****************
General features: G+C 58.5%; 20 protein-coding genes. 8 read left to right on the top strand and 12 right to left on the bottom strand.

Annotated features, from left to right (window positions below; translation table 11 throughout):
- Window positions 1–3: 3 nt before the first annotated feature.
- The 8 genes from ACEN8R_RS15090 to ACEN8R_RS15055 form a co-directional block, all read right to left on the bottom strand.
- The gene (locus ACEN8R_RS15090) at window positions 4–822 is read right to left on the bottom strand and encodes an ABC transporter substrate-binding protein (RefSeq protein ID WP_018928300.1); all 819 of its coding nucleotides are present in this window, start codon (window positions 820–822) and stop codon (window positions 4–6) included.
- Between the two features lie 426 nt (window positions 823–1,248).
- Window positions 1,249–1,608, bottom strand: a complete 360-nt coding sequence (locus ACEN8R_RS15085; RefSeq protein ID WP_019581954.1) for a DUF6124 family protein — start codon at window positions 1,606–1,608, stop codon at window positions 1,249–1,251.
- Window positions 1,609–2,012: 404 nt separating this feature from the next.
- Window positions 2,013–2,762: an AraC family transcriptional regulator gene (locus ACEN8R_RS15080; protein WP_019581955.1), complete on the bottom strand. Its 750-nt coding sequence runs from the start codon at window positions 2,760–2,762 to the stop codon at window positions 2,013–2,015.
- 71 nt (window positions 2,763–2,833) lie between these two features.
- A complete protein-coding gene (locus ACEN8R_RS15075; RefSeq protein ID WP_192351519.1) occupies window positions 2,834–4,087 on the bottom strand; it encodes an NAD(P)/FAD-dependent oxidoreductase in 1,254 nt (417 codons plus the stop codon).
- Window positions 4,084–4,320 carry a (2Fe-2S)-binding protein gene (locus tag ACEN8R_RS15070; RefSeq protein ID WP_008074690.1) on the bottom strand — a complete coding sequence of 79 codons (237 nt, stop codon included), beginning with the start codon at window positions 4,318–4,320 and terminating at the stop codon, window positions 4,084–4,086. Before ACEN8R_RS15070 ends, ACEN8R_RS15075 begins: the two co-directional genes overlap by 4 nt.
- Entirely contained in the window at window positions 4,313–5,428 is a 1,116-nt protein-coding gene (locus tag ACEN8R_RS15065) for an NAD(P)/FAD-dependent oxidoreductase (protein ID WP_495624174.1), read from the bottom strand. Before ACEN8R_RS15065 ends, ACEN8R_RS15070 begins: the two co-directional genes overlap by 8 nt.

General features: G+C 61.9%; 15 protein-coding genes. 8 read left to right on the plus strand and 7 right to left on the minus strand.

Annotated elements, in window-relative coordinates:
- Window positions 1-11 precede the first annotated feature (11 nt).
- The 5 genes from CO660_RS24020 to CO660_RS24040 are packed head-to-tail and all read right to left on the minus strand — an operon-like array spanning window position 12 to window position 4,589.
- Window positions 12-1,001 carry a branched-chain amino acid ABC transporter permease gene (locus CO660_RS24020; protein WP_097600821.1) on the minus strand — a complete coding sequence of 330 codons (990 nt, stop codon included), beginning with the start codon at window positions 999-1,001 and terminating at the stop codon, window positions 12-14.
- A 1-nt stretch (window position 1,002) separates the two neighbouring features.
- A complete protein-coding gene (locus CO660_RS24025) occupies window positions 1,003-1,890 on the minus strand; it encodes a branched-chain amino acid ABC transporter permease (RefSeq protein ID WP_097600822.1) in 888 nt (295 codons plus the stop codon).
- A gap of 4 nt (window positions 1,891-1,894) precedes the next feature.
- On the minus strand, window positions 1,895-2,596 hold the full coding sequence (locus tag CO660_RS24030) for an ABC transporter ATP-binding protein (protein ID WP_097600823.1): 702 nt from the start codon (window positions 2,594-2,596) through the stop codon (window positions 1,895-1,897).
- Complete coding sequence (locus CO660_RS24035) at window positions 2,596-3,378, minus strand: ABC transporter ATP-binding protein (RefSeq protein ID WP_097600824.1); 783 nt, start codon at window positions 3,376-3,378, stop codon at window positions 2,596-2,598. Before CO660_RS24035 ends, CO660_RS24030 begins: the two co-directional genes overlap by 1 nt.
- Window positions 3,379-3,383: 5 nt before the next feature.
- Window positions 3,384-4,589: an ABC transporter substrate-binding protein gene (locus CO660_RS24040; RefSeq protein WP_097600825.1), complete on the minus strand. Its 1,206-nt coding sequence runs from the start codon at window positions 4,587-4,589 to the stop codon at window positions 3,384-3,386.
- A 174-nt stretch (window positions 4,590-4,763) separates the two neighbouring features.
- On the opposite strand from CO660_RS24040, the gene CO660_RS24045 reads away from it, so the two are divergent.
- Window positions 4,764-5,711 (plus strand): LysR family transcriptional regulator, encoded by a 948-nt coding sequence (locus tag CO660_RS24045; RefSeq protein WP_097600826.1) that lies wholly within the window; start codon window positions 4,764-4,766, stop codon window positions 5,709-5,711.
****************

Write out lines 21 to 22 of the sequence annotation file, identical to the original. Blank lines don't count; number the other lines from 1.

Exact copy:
- A gap of 4 nt (window positions 1,891-1,894) precedes the next feature.
- On the minus strand, window positions 1,895-2,596 hold the full coding sequence (locus tag CO660_RS24030) for an ABC transporter ATP-binding protein (protein ID WP_097600823.1): 702 nt from the start codon (window positions 2,594-2,596) through the stop codon (window positions 1,895-1,897).